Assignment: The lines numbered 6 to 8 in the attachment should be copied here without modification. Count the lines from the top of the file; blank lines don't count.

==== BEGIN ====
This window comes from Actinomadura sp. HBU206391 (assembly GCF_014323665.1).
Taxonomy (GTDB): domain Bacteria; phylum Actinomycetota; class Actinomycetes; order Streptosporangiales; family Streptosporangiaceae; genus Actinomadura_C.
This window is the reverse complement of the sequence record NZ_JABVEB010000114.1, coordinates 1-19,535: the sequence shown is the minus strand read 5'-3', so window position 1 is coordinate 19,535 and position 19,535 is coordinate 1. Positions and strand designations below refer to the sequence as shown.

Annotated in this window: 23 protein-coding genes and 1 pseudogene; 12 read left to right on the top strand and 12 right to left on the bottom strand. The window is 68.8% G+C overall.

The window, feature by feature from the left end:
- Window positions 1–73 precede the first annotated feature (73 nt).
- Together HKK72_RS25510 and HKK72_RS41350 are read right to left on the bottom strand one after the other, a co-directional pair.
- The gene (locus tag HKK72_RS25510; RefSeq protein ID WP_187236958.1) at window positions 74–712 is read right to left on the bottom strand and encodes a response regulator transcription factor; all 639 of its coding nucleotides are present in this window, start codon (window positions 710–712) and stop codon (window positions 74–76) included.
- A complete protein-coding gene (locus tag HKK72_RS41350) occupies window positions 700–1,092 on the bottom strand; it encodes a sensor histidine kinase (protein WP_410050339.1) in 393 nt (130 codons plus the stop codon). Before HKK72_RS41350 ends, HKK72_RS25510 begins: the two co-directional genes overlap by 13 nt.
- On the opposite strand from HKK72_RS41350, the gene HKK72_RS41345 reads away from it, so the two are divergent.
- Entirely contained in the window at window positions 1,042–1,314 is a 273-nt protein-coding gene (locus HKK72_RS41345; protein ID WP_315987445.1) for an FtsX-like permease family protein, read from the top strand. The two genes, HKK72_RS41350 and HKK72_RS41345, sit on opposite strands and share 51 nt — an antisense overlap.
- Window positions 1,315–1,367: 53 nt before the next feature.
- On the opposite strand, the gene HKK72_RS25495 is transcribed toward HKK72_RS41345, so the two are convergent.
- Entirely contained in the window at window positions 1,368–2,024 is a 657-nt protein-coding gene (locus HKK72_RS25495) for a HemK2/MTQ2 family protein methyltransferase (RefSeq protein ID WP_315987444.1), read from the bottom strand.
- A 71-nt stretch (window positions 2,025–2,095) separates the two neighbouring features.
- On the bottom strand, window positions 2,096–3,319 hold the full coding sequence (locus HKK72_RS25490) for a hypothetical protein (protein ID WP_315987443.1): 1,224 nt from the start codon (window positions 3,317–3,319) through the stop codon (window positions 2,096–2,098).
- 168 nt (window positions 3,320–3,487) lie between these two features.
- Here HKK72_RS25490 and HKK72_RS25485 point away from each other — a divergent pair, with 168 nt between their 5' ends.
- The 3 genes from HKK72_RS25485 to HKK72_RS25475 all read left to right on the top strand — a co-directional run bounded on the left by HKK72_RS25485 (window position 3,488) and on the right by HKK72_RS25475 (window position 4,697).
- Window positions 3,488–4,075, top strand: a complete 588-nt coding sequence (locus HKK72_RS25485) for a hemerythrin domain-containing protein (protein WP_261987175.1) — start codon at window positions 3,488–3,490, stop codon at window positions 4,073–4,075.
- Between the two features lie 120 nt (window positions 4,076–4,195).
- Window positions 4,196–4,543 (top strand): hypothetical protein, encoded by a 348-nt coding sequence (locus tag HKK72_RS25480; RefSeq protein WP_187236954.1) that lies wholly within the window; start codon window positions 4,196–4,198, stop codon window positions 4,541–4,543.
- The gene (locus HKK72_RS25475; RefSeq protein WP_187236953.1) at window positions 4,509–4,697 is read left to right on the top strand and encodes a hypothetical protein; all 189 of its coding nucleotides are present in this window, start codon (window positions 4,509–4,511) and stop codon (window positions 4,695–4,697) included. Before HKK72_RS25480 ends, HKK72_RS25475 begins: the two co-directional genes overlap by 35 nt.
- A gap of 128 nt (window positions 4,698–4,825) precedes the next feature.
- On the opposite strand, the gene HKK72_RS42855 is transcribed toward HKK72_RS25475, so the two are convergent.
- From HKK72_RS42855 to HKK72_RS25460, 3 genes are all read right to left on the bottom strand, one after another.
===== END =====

- Window positions 1–73 precede the first annotated feature (73 nt).
- Together HKK72_RS25510 and HKK72_RS41350 are read right to left on the bottom strand one after the other, a co-directional pair.
- The gene (locus tag HKK72_RS25510; RefSeq protein ID WP_187236958.1) at window positions 74–712 is read right to left on the bottom strand and encodes a response regulator transcription factor; all 639 of its coding nucleotides are present in this window, start codon (window positions 710–712) and stop codon (window positions 74–76) included.